Taiwan Semiconductor Manufacturing Co.’s board of directors has approved spending $3.5 billion on the company’s upcoming fab in Arizona. The project will be co-financed by TSMC, the state of Arizona, and the U.S. federal government. The first commercial wafers are expected to be produced at the fab in 2024.
A $12 Billion Plan
“Approved an investment to establish a wholly-owned subsidiary in Arizona, United States of America, with a paid-in capital of US$3.5 billion (approximately NT$99.75 billion),” the statement by TSMC reads.
Construction of the fab is scheduled to start in 2021 and the fab is projected to start high-volume production in 2024. The initial production capacity target of the facility is about 20,000 wafer starts per month (WSPM) and one of the nodes to be used there is TSMC’s 5 nm, which probably means N5 as well as N5P fabrication technologies. TSMC’s evolutionary N4 process might land there as well, but the company has not formally announced this.
In total, TSMC plans to spend $12 billion on its fab in Arizona from 2021 to 2029. The factory will employ about 1,600 people directly and thousands more indirectly. Keeping in mind that Intel Corp. already has multiple fabs in Arizona and Oregon, TSMC will not have to build a semiconductor industry supply chain from scratch, but rely on local suppliers.
In recent years, all of TSMC’s advanced chips were produced solely in Taiwan. The company also owns a 200-mm Fab 10 in Shanghai, 300-mm Fab 16 in Nanjing, 200-mm WaferTech in Camas, Washington, and co-owns 200-mm SSMC in Singapore. These facilities are not quite in the same league as the company’s domestic fabs that produce chips using leading-edge process technologies, such as 7 nm and 5 nm nodes.
TSMC’s fab in Arizona will be the foundry’s most advanced production facility outside of Taiwan, but it is not going to use the company’s most sophisticated N3 node in 2024. TSMC’s 3 nm technology is expected to enter volume production in the second half of 2022 in Taiwan and so far, the company has announced no plans to bring it to its U.S. subsidiary.
TSMC’s key customers — Apple, Altera/Intel, AMD/Xilinx, Nvidia, Qualcomm and many others — are from the U.S. Clients like Apple and Qualcomm tend to use the company’s most advanced fabrication technologies, but also place the largest orders as they have very significant volume requirements. This is why TSMC tends to build so-called GigaFabs in Taiwan, facilities with a production capacity north of 100,000 WSPM. So, while bringing N5/N5P/N4 to the U.S. in 2024 seems like a good idea overall, the 20,000 WSPM fab may not serve TSMC’s high-volume customers from North America until several years down the road.
Improving Competitive Positions in the USA
But the fab in Arizona clearly improves ties between TSMC and the U.S. government, which is good for TSMC’s military chip business and might be good if the federal government decides that it needs to produce chips for other sensitive applications solely in the USA.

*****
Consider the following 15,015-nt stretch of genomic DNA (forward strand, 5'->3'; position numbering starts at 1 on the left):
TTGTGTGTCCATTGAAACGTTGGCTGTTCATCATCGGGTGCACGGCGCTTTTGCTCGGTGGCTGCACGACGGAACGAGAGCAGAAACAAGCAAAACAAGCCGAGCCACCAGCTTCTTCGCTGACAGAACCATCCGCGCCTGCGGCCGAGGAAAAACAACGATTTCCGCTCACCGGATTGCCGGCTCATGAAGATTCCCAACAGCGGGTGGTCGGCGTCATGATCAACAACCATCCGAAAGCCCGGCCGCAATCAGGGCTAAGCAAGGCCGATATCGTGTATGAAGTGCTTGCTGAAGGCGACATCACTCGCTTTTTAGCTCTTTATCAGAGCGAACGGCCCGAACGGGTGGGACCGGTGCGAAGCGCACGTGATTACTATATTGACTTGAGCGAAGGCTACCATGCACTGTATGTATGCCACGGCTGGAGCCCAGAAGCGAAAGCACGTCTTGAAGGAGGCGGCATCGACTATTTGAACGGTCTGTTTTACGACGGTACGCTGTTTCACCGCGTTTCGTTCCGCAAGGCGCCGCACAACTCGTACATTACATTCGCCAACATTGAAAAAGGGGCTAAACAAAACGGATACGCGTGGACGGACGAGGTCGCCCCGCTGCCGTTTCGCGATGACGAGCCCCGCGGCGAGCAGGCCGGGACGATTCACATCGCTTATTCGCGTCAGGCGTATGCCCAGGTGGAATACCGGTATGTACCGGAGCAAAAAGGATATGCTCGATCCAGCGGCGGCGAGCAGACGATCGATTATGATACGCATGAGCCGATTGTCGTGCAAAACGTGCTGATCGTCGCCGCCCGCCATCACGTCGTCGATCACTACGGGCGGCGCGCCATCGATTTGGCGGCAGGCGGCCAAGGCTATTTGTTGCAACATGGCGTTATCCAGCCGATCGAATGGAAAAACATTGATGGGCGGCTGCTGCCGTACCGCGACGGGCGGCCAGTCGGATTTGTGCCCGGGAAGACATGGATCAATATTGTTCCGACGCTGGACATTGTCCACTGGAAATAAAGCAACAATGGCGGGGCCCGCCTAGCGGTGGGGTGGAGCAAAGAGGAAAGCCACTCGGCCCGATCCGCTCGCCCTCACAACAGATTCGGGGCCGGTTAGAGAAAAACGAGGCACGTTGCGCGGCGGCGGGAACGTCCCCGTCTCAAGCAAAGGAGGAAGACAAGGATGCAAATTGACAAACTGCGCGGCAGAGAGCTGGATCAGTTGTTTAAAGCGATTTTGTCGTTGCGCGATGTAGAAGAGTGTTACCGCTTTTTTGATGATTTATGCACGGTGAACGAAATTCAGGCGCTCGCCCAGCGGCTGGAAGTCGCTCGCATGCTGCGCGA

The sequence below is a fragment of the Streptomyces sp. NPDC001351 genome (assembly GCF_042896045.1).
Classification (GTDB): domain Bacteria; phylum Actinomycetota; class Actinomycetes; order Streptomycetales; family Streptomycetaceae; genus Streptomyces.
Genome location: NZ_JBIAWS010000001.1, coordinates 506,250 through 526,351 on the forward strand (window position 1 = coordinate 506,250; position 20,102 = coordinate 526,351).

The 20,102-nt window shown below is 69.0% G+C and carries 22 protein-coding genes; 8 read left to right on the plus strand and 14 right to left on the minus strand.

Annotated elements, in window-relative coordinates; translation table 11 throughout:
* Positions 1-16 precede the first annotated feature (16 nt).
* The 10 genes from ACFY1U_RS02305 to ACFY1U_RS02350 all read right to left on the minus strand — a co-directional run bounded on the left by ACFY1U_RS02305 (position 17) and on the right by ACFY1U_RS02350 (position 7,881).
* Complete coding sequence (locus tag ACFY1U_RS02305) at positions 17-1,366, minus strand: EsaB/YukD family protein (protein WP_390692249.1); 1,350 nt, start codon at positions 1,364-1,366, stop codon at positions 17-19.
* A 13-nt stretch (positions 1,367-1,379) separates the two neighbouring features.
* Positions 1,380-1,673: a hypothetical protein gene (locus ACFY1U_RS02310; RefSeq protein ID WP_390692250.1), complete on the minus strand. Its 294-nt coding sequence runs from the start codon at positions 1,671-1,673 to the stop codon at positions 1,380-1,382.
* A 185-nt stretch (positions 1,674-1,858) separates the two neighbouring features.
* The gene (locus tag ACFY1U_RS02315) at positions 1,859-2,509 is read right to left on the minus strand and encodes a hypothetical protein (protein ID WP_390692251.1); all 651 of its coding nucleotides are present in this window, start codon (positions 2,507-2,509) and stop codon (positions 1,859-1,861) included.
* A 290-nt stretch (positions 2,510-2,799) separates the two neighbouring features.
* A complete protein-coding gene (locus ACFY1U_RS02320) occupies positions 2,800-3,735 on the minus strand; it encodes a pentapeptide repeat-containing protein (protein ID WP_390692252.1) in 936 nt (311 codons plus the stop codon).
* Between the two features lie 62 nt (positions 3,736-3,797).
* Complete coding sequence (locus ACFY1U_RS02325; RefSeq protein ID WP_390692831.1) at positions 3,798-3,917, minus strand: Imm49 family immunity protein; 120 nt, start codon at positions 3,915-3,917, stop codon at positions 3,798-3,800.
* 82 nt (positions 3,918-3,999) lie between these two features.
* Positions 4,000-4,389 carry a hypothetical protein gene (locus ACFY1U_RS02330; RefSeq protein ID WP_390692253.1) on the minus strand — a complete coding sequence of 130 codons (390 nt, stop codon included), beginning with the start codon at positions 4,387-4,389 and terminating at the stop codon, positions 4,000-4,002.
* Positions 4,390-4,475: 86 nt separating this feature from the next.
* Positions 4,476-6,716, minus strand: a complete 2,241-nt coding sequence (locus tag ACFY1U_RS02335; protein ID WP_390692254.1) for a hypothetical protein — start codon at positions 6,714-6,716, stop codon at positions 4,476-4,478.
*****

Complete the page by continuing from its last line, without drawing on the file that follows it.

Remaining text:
Owning an advanced fab in the USA also makes TSMC more competitive with GlobalFoundries, which has been working hard for years to land orders for military and non-military U.S.-developed chips that need to be produced in America, as well as Samsung Foundry, which does not produce any sub-10 nm chips in the U.S.
Last but not least, by running a fab in Arizona, TSMC will inevitably have to attract more American talent, which again makes it more competitive in general since these people will not work for other makers of semiconductors.
Taiwan Set to Remain TSMC’s Manufacturing Stronghold
With a plan to spend $12 billion on its Arizona fab in the U.S., TSMC clearly expands its presence in the country and while initial production volumes are not going to be high (20,000 WSPM is not a large fab by TSMC’s standards), the company scores a number of other goals with its new production facility. Eventually production capacities in the U.S. may be expanded, but for the foreseeable future Taiwan will remain the company’s manufacturing base.
The same board meeting that approved the $3.5 billion investment in the Arizona fab also approved capital appropriations of approximately $15.1 billion (approximately NT$430.6 billion) to build new manufacturing capabilities in Taiwan.
The giant investments will be used to build a new fab (presumably we are talking about TSMC’s fab near Hsinchu, Taiwan, that will be used to make 2-nm chips towards the middle of the decade), expand leading-edge production capacities, install new tools to offer specialty process technologies, install or upgrade advanced packaging fabs, and on research and development in Q1 2021.
Typically, TSMC tends to spend tens of billions of U.S. dollars every year on CapEx in Taiwan and such investments can hardly be compared to $3.5 billion the company intends to spend in Arizona.